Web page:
Date Presented 03/31/2022

OTs working in early intervention (EI) under Part C of the Individuals With Disabilities Education Act, were surveyed regarding their satisfaction with preparation, confidence, and knowledge about using literacy to support young children and their families. The information gained in this study is hoped to provide a base for understanding OT’s preparedness in early childhood literacy to understand our role in literacy and where additional training may be needed for OTs to support children’s and their families’ advance in literacy skills.

Primary Author and Speaker: Bobbi Carrlson

Contributing Authors: Casey Ozaki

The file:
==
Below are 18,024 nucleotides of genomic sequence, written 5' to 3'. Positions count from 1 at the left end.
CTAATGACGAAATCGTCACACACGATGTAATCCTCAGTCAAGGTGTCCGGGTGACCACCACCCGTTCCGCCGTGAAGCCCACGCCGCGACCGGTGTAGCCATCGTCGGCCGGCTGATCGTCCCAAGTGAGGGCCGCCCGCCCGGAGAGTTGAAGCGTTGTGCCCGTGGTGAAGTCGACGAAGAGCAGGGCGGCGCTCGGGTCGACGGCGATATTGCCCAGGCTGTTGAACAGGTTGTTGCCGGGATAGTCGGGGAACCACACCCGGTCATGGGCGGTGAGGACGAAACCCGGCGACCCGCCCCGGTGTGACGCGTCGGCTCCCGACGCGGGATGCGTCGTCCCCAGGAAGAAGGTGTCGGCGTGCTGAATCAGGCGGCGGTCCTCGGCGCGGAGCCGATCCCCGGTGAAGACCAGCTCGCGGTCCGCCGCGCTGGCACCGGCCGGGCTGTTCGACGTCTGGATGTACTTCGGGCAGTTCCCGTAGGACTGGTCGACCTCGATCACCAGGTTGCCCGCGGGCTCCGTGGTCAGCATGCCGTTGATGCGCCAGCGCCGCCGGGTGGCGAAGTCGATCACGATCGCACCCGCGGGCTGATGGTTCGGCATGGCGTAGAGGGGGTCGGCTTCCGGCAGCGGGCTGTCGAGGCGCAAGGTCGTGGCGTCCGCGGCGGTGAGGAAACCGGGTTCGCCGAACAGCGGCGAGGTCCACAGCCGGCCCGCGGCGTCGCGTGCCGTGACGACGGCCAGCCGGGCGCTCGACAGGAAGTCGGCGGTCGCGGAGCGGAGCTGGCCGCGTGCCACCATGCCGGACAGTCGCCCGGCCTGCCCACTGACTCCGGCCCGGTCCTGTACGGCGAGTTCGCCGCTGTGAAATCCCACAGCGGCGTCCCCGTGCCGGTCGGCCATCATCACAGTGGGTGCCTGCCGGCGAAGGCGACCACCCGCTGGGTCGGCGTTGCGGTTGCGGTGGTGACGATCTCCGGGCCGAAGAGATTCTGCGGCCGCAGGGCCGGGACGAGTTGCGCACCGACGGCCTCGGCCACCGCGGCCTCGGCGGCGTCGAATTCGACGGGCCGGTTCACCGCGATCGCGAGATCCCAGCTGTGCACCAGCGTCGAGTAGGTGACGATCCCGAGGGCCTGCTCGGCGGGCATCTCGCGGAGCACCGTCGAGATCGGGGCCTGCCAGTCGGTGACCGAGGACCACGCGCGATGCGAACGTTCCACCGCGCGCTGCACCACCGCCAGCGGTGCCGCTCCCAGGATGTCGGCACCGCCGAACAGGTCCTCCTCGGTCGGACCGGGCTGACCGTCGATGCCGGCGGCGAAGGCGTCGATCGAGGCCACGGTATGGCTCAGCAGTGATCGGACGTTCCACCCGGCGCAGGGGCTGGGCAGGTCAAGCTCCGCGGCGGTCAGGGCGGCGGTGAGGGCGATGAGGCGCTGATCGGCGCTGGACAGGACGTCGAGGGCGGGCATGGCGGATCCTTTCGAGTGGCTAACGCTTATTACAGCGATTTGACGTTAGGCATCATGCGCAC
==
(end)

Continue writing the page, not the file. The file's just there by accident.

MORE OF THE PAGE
The purpose of this study was to explore the satisfaction of education, knowledge, and confidence of OTs working in EI to support children and their families to improve early childhood literacy skills. In the past few years, an emphasis on OTs contribution to literacy in schools has been ramping up, and the development of literacy is an integral part of providing services under IDEA Part C, for which OT can be a primary provider. However, while skills OTs learn in schools are often associated and aligned with literacy concepts, it is not a direct connection required by ACOTE 2018 Education standards. Also, little is known about how OTs working in EI view their competencies to address the development of literacy. Therefore, the primary research questions for this study include 1. How satisfied are OT practitioners with their academic preparation pertaining to pre-literacy, emergent literacy, and early literacy content areas? 2. How satisfied are OTs working in early intervention with their Fieldwork training regarding addressing literacy with children and their families? 3. How do OTs working in early intervention rate their knowledge on skills and phases of literacy? How confident are OTs working in early intervention to address literacy concepts and skills? This study was a non-experimental survey design. Inclusion criteria were licensed occupational therapists currently working with children and families under Part C of IDEA. Purposive and snowball sampling procedures were used. Emails were sent to Part C representatives for all 50 states and an invitation to participate in the survey was posted on CommunOT with a request to forward to other OTs working in EI under IDEA Part C. Data was collected via a survey using a Likert type 5 point scale. The six-section survey was developed to gather information on demographics, satisfaction with academic learning, satisfaction with fieldwork experiences, perceived knowledge of early literacy, where knowledge was obtained, and perceived confidence of occupational therapy practitioners to address literacy. Data were analyzed using descriptive analysis, one-way ANOVA, Spearman Correlations, and Regressions. Results show that occupational therapists reported being somewhat unsatisfied with their academic preparation to address the concept of early childhood literacy in all three identified phases (pre-literacy, emergent literacy, and early literacy) along with skills associated with each phase. OTs reported their knowledge of skills associated with all phases of early childhood literacy as being good or very good. They reported gaining knowledge primarily through on-the-job, informal learning, followed by self-directed continued education, OT continuing education, and EI specific continuing education. Participants reported getting the lowest knowledge and benefit from their academic education. OTs reported being somewhat confident in addressing the concept of literacy in the phases of pre-literacy and emergent literacy while they were confident addressing early literacy. Confidence to address early literacy was significantly correlated, between p<.05 to p<.001 with age, years of experience, and years in EI. Regressions to predict confidence are continuing to be analyzed. This proposal is important to the profession of occupational therapy as it provides information on how prepared OTs feel to address early childhood literacy and associated skills. Through this knowledge, academic programs and early intervention providers will be able to provide experiences to improve OTs ability to address and support early childhood literacy development.


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